Updated May 1
Dukes County commissioners learned Wednesday that recently appointed airport commissioner Fred Fournier stepped down abruptly. He had yet to be sworn in. On the coattails of that news, commissioners learned that Dukes County emergency manager Chuck Cotnoir resigned from his position.
In an April 28 letter to Tristan Israel, chair of the county commissioners, Fournier wrote that it was his desire to focus his energy on his landscaping business during the pandemic.
“Thank you very much to you and your colleagues at the Dukes County Commission for appointing me to a position on the Martha’s Vineyard Airport Commission,” Fournier wrote. “After considering this opportunity carefully, I have made a difficult decision not to accept your offer. I believe that at this point it is better that I concentrate my efforts on getting my business of 40 years through this very difficult and challenging time. Also I do feel it is more valuable for me to actively focus my time and efforts on behalf of the Martha’s Vineyard Airport Business Park Tenants Association where I hold the position as president. It was a pleasure meeting you, your members and staff. I appreciate the time and the consideration you extended to me. Hopefully the opportunity will arise again in the foreseeable.”
The commissioners did not discuss Fournier’s departure much except for the need to give notice the position is open again. Fornier’s company, Landscope, is a tenant in the Martha’s Vineyard Airport Business Park.
Fournier later told The Times he reopened his business on Tuesday and had to shepherd 14 or 15 two-person crews and that he has a responsibility to make sure those people keep getting their paychecks. He also said he’s formed a group called the Martha’s Vineyard Landscape and Irrigation Group to help lobby for more working latitude for certain types of landscaping during pandemic restrictions.
Bob Rosenbaum, chair of the airport commission, later told The Times Fournier faced ongoing conflict of interest issues if he remained on the board. Fournier was appointed in early March along with John Ensor and Geoff Wheeler. Had he stayed on, he would have had to recuse himself from many board proceedings, Rosenbaum said. An ethics commission decision precluded Fournier’s participation on the board until lease negotiations between Landscope and the airport concluded. However, since Fournier’s appointment, Rosenbaum noted that the issue was resolved as the airport commission extended “virtually every” tenant’s lease at the business part until July, 2021. Nevertheless, he said he believed Fournier’s conflicts would have persisted and hobbled his role as a commissioner. He recalled Fournier only participated in two meetings, both of which he observed as an audience member.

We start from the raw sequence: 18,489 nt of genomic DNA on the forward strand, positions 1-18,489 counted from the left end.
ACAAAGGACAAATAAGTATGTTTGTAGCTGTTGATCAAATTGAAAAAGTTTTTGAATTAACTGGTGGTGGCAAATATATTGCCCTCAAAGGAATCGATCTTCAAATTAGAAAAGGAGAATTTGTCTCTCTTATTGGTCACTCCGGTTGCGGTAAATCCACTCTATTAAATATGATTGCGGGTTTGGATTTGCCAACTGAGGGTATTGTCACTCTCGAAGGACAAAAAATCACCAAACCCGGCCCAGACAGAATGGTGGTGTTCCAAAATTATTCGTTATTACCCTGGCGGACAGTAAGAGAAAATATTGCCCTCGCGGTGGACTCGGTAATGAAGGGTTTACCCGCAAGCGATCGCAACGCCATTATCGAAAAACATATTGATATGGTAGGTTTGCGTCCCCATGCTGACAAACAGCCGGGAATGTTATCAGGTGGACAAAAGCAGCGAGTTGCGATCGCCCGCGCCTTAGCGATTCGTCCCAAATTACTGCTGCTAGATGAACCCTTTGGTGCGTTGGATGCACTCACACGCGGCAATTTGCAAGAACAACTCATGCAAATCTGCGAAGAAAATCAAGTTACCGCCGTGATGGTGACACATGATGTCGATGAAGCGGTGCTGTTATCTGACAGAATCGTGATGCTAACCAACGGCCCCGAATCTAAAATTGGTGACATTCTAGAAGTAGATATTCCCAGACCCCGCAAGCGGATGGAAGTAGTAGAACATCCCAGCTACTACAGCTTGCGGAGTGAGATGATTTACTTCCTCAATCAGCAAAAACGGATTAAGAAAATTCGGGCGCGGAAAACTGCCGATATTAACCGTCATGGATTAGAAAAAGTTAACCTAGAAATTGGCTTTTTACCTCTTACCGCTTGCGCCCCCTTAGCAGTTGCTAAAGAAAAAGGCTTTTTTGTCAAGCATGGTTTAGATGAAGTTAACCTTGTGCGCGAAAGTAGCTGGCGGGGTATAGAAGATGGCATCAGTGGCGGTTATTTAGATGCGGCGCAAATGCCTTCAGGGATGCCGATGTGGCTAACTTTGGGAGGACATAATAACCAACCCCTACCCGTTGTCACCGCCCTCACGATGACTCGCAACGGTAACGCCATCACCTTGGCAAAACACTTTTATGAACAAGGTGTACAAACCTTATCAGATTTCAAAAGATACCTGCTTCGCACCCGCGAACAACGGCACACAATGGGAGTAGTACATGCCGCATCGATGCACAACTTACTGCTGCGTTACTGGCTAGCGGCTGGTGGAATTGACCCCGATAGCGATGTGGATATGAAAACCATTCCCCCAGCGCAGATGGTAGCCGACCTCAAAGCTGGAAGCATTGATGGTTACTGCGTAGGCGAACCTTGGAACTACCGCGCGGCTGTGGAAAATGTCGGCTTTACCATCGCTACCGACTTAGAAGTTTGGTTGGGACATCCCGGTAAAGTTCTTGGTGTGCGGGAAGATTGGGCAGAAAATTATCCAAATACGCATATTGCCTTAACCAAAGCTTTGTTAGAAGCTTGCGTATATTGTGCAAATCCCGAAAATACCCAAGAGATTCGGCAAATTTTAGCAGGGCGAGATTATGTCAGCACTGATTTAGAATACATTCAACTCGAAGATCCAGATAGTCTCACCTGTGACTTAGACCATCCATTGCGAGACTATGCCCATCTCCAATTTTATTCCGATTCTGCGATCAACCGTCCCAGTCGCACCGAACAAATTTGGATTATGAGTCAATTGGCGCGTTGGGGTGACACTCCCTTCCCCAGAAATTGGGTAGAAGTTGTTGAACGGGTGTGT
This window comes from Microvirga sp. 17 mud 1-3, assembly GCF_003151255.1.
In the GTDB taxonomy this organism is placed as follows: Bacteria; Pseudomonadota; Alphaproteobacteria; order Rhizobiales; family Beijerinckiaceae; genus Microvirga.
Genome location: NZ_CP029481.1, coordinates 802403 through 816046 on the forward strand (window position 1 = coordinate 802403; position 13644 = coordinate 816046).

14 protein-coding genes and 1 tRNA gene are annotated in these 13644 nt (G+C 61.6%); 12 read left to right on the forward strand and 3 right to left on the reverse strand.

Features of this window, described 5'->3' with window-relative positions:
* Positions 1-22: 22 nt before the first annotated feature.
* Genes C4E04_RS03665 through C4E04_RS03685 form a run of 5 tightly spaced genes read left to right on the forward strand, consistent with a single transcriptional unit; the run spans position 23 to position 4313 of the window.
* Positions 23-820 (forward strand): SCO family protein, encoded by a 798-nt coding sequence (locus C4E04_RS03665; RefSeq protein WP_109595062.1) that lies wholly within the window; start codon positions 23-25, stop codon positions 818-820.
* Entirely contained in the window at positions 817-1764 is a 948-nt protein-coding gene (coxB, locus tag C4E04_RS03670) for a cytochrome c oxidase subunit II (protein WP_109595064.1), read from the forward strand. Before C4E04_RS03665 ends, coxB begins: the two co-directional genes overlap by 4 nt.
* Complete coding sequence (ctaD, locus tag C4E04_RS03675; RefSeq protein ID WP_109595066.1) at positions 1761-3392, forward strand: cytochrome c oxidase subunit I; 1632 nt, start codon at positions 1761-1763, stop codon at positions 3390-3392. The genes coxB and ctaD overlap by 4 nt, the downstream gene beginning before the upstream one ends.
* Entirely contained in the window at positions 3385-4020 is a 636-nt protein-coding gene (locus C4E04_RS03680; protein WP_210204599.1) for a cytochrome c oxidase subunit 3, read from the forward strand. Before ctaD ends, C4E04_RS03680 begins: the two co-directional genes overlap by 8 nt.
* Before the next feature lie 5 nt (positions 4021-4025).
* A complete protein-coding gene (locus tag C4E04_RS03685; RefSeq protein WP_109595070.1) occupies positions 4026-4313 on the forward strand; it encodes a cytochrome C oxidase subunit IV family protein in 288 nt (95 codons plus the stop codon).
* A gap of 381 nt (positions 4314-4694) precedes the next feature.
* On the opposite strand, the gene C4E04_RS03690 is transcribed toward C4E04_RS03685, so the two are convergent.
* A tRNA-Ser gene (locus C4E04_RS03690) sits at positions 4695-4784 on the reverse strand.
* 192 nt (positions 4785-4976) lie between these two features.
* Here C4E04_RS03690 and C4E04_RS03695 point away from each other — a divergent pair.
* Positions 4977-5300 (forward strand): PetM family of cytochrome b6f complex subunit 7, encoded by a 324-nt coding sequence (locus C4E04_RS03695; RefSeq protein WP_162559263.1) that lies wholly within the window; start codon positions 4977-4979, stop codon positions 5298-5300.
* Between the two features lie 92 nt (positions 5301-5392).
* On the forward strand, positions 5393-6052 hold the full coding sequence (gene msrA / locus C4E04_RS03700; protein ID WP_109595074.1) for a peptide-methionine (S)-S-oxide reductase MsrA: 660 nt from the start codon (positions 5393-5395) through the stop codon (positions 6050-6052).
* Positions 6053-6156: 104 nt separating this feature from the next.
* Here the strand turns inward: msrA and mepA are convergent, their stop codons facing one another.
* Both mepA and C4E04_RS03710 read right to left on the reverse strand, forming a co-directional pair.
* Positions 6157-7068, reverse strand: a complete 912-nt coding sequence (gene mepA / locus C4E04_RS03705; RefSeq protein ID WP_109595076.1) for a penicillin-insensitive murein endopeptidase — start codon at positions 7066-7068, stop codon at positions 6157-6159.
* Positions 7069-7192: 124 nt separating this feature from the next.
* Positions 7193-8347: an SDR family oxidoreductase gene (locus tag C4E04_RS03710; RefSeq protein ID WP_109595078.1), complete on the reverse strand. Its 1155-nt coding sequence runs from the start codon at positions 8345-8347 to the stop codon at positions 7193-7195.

Fournier said he did not find Rosenbaum welcoming.
“He just does not want to have any representation from the business park on his board,” he said. “I just got some pushback from Bob that just was really uncomfortable.”
Fournier said he believes he’s “more valuable working on behalf of the tenants association.”
He said the tenant’s association has hired an attorney to help them negotiate with the airport. Rosenbaum described the retention of the attorney as a prelude to litigation. Fournier said there’s no lawsuit brewing.
Fournier’s departure leaves the seven-member commission with an even number of six participants, however Rosenbaum expressed confidence three to three deadlock votes were unlikely to occur before a replacement joined the commission. Fournier could not be immediately reached for comment.
For reasons not made clear at the meeting, Cotnoir departed his emergency management post. Israel informed the board that he and Dukes County manager Martina Thornton learned Tuesday night Cotnoir was calling it quits. Israel said details would be disclosed at next week’s commission meeting. He also said Thornton has assumed the role of county emergency manager. Cotnoir could not be immediately reached for comment.
Updated to include comments from Fournier. -ed.